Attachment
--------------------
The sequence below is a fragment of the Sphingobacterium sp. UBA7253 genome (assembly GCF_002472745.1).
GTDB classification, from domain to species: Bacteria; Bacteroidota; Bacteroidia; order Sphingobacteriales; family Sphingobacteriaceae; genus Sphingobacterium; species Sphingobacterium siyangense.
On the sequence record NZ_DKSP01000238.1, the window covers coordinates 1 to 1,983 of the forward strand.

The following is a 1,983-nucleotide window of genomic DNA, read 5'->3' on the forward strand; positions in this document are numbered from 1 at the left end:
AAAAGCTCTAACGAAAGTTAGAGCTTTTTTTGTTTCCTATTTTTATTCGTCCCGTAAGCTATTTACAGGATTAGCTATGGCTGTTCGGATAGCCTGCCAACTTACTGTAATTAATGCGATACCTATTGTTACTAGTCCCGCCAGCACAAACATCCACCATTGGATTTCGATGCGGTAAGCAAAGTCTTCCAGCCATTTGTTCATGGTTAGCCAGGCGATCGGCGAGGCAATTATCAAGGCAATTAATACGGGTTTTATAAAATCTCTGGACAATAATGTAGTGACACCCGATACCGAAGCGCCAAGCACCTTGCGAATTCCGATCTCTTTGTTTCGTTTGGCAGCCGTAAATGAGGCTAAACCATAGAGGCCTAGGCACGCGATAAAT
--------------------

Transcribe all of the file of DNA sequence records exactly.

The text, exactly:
The sequence below is a fragment of the Sphingobacterium sp. UBA7253 genome (assembly GCF_002472745.1).
GTDB classification, from domain to species: Bacteria; Bacteroidota; Bacteroidia; order Sphingobacteriales; family Sphingobacteriaceae; genus Sphingobacterium; species Sphingobacterium siyangense.
On the sequence record NZ_DKSP01000238.1, the window covers coordinates 1 to 1,983 of the forward strand.

The following is a 1,983-nucleotide window of genomic DNA, read 5'->3' on the forward strand; positions in this document are numbered from 1 at the left end:
AAAAGCTCTAACGAAAGTTAGAGCTTTTTTTGTTTCCTATTTTTATTCGTCCCGTAAGCTATTTACAGGATTAGCTATGGCTGTTCGGATAGCCTGCCAACTTACTGTAATTAATGCGATACCTATTGTTACTAGTCCCGCCAGCACAAACATCCACCATTGGATTTCGATGCGGTAAGCAAAGTCTTCCAGCCATTTGTTCATGGTTAGCCAGGCGATCGGCGAGGCAATTATCAAGGCAATTAATACGGGTTTTATAAAATCTCTGGACAATAATGTAGTGACACCCGATACCGAAGCGCCAAGCACCTTGCGAATTCCGATCTCTTTGTTTCGTTTGGCAGCCGTAAATGAGGCTAAACCATAGAGGCCTAGGCACGCGATAAAT